cfa-miR-486 UCCUGUACUGAGCUGCCCCGA −1.51 Down 
cfa-miR-152 UCAGUGCAUGACAGAACUUGG −1.51 Down 
cfa-miR-127 UCGGAUCCGUCUGAGCUUGGCU −1.55 Down 
cfa-miR-1271 CUUGGCACCUAGUAAGCACU −1.56 Down 
cfa-miR-101 UACAGUACUGUGAUAACUGA −1.57 Down 
cfa-miR-16 UAGCAGCACGUAAAUAUUGGCG −1.61 Down 
cfa-miR-200a CAUCUUACCGGACAGUGCUGGA −1.61 Down 
cfa-miR-140 ACCACAGGGUAGAACCACGGA −1.67 Down 
cfa-miR-27b UUCACAGUGGCUAAGUUCUGC −1.69 Down 
cfa-miR-146a UGAGAACUGAAUUCCAUGGGUU −1.74 Down 
cfa-miR-204 UUCCCUUUGUCAUCCUAUGCCU −1.80 Down 
cfa-miR-29a UAGCACCAUCUGAAAUCGGUUA −1.81 Down 
cfa-miR-26a UUCAAGUAAUCCAGGAUAGGCU −1.83 Down 
cfa-miR-451 AAACCGUUACCAUUACUGAGUU −1.89 Down 
cfa-miR-125a UCCCUGAGACCCUUUAACCUGU −1.92 Down 
cfa-miR-93 CAAAGUGCUGUUCGUGCAGGUAG −1.96 Down 
cfa-miR-361 UUAUCAGAAUCUCCAGGGGUAC −1.97 Down 
cfa-miR-27a UUCACAGUGGCUAAGUUCCG −2.03 Down 
cfa-miR-532 CAUGCCUUGAGUGUAGGACCGU −2.09 Down 
cfa-let-7c UGAGGUAGUAGGUUGUAUGGUU −2.11 Down 
cfa-miR-23a AUCACAUUGCCAGGGAUUU −2.33 Down 
cfa-miR-211 UUCCCUUUGUCAUCCUUUGCCU −2.35 Down 
cfa-miR-92b UAUUGCACUCGUCCCGGCCUCC −2.40 Down 
cfa-miR-342 UCUCACACAGAAAUCGCACCCGU −2.58 Down 
cfa-miR-340 UUAUAAAGCAAUGAGACUGAUU −3.04 Down 
cfa-miR-374a UUAUAAUACAACCUGAUAAGU −3.09 Down 
cfa-miR-9 UCUUUGGUUAUCUAGCUGUAUGA −4.22 Down 
cfa-miR-429 UAAUACUGUCUGGUAAUGCCGU −5.58 Down 
cfa-miR-20a UAAAGUGCUUAUAGUGCAGGUAG −7.52 Down 

According to several previous reports, most of the low-abundance miRNAs function in inflammatory processes, including bone resorption (miR-26a, miR-27a, miR-101, and miR-20a), periodontal ligament development and mineralization (miR-101), inflammatory cytokine secretion (miR-27a, miR-93, miR-451, let-7c, miR-146a, and miR-20a) and endothelial dysfunction (let-7g). However, as mentioned above, although the absolute number of significantly differentially expressed low-abundance miRNAs was high, certain miRNAs were expressed at increased levels in peri-implantitis. Interestingly, nearly all the high-abundance miRNAs are known to be strongly associated with processes related to the inflammatory response and bone metabolism, such as osteoclast activity (miR-142, miR-145, miR-375, and let-7e), inflammation-related signaling (miR-98), apoptosis (miR-142), tissue fibrogenesis (miR-142), and the regulation of endothelial cells (let-7e). Thus, the differentially expressed miRNAs may be associated with the pathology of peri-implantitis.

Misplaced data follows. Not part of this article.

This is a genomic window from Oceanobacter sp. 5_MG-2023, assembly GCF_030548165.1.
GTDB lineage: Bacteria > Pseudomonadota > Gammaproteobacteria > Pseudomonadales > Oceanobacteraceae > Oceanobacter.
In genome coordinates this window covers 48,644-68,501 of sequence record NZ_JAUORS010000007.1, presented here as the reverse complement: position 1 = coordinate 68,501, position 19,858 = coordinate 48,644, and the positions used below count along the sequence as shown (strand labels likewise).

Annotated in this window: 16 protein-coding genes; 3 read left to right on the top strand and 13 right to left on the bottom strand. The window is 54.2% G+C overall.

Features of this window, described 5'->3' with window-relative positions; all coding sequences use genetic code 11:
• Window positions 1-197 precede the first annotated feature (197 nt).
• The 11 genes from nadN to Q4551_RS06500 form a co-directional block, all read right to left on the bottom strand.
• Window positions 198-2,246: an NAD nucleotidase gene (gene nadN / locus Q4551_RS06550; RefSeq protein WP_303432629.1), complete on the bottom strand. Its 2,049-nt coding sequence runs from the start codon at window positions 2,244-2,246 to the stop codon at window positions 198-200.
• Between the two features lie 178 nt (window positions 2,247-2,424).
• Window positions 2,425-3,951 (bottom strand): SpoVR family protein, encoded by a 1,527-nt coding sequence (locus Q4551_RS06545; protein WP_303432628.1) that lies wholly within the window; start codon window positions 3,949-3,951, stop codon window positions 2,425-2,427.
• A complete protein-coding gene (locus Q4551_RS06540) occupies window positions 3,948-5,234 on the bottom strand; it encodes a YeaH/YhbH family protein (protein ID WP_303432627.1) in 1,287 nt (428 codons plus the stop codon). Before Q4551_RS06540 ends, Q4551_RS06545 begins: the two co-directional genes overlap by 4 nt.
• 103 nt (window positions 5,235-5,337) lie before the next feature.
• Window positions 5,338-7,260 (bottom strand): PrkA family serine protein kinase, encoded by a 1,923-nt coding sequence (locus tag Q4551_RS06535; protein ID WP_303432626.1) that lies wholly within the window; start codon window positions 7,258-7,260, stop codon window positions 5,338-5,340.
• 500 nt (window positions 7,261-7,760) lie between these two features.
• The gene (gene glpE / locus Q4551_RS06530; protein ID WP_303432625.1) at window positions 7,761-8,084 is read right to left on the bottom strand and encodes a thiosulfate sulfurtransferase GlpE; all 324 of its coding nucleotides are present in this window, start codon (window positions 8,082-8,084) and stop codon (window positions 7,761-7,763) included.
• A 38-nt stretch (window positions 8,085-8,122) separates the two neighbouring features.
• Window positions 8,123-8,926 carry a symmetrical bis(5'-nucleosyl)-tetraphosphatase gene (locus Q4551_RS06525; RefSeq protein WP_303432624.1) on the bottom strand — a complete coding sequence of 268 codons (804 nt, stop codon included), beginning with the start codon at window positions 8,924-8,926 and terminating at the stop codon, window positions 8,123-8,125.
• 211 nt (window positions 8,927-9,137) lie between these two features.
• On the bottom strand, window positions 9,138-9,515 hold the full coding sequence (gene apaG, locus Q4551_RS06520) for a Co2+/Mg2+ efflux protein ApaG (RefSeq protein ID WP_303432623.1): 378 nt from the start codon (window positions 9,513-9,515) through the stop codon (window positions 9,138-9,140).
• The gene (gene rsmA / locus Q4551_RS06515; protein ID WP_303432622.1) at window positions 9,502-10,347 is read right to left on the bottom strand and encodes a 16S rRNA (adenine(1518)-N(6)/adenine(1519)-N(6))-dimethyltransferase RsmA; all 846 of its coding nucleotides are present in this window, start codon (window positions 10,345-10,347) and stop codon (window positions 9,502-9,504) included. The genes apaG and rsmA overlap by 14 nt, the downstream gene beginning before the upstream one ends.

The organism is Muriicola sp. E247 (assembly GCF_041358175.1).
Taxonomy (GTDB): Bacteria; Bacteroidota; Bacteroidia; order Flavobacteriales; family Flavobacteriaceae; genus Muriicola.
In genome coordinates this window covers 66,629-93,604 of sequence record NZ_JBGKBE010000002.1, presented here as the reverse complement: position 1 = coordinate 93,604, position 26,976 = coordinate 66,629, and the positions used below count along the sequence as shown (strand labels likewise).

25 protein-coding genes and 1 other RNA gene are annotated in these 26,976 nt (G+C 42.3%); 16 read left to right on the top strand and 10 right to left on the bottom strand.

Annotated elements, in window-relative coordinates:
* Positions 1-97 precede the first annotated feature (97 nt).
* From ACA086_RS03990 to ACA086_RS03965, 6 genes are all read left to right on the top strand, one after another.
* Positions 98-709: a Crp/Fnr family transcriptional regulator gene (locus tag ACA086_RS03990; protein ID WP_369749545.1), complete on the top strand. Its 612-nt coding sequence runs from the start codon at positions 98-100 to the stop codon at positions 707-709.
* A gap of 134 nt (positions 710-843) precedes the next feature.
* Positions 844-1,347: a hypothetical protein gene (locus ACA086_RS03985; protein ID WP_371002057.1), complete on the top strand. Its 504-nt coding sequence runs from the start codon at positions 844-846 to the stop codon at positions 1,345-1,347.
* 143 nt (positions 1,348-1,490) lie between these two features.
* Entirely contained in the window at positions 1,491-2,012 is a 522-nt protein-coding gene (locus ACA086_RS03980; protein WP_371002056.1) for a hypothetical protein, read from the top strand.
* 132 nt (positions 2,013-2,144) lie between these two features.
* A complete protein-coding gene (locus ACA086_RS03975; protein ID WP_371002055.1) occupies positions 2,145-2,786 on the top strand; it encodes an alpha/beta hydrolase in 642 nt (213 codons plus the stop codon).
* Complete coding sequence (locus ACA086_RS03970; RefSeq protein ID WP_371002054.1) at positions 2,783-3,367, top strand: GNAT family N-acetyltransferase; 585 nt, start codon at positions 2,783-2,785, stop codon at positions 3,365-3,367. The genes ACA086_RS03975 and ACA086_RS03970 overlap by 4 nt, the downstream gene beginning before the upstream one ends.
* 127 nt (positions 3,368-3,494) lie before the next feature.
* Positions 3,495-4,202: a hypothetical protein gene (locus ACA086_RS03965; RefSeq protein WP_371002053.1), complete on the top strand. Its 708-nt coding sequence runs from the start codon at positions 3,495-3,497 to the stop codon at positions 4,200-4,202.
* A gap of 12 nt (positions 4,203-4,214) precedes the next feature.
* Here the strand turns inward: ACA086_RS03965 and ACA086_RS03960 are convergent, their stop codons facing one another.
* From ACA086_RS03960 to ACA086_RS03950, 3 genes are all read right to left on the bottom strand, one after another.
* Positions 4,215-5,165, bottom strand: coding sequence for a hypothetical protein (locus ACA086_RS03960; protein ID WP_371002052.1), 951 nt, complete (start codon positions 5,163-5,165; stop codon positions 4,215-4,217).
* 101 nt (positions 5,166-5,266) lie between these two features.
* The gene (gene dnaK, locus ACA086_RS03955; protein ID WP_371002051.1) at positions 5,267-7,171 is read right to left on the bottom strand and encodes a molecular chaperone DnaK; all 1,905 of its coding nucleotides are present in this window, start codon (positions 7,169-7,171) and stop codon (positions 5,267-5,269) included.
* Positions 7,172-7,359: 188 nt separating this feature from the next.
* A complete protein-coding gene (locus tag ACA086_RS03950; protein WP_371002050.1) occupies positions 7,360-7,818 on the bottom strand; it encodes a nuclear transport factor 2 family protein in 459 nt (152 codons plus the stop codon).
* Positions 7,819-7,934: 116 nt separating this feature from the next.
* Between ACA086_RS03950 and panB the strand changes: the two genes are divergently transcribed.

Confirmation of differentially expressed miRNAs by qRT-PCR

To confirm the findings obtained by analyzing the miRNA profile, we selected five miRNAs (let-7g, miR-27a, miR-29a, miR-142, and miR-145) and measured their expression using qRT-PCR (Figure 2). The chosen miRNAs were broadly conserved and related to inflammation and included both miRNAs with relatively increased expression and miRNAs with decreased expression, as reflected by the fold-change in expression. With the exception of miR-142, the results for all miRNAs examined using the quantitative assay were consistent with the data obtained from the miRNA sequence analysis, further confirming that these miRNAs may participate in peri-implant infection and validating the accuracy of the sequencing approach. Amongst the four miRNAs, let-7g, miR-27a, and miR-145 were significantly differentially expressed between inflamed tissues and healthy control tissues (P<0.05).